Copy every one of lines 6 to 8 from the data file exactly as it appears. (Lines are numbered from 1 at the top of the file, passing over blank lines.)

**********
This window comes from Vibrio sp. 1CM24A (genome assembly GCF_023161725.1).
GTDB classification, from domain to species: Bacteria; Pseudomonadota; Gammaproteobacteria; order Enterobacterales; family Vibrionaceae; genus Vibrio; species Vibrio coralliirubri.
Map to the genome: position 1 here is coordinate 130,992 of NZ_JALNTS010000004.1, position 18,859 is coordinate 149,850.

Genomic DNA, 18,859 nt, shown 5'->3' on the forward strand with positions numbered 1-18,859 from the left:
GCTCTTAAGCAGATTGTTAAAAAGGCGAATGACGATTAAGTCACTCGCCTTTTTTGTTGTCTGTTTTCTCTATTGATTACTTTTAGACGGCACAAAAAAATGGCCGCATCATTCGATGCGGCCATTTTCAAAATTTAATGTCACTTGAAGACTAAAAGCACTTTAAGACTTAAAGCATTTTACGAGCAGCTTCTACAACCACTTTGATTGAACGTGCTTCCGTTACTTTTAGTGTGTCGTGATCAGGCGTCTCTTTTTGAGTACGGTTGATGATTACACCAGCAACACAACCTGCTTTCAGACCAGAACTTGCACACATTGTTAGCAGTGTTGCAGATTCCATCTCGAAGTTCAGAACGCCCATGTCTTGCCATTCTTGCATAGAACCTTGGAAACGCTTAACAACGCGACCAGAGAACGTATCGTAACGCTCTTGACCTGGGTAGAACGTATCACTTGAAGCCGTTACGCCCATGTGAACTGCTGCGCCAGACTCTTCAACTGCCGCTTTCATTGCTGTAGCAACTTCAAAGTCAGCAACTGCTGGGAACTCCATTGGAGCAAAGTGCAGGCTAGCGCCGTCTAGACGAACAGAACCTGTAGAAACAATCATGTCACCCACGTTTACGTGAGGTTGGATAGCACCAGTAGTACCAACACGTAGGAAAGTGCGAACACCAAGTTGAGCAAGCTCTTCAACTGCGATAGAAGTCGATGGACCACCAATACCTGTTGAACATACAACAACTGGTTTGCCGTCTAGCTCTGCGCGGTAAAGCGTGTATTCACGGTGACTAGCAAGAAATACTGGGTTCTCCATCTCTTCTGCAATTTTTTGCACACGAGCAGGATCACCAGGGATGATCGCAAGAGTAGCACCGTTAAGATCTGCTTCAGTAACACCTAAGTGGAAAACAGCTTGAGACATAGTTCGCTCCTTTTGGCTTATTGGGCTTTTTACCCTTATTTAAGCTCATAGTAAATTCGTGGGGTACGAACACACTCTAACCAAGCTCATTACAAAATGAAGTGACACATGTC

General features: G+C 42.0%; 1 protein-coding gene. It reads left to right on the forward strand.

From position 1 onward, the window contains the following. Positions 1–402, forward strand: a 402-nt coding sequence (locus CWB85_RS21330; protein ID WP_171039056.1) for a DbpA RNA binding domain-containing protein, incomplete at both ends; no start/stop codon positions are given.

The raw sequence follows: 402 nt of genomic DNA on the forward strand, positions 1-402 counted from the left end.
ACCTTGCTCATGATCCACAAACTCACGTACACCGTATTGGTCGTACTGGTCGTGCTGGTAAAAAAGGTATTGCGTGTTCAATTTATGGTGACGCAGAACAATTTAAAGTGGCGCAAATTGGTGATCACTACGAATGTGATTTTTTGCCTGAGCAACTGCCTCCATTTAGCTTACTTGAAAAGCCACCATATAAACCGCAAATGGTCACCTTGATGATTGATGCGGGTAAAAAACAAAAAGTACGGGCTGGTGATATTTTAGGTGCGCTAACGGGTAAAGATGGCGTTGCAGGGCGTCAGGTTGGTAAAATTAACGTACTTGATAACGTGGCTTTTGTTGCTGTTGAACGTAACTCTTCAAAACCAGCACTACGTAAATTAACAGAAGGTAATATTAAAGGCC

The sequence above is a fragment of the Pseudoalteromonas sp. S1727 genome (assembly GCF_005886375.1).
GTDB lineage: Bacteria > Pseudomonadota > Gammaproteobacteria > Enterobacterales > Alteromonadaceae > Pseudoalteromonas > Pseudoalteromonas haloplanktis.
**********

General features: G+C 42.0%; 1 protein-coding gene. It reads left to right on the forward strand.

From position 1 onward, the window contains the following. Positions 1–402, forward strand: a 402-nt coding sequence (locus CWB85_RS21330; protein ID WP_171039056.1) for a DbpA RNA binding domain-containing protein, incomplete at both ends; no start/stop codon positions are given.

The raw sequence follows: 402 nt of genomic DNA on the forward strand, positions 1-402 counted from the left end.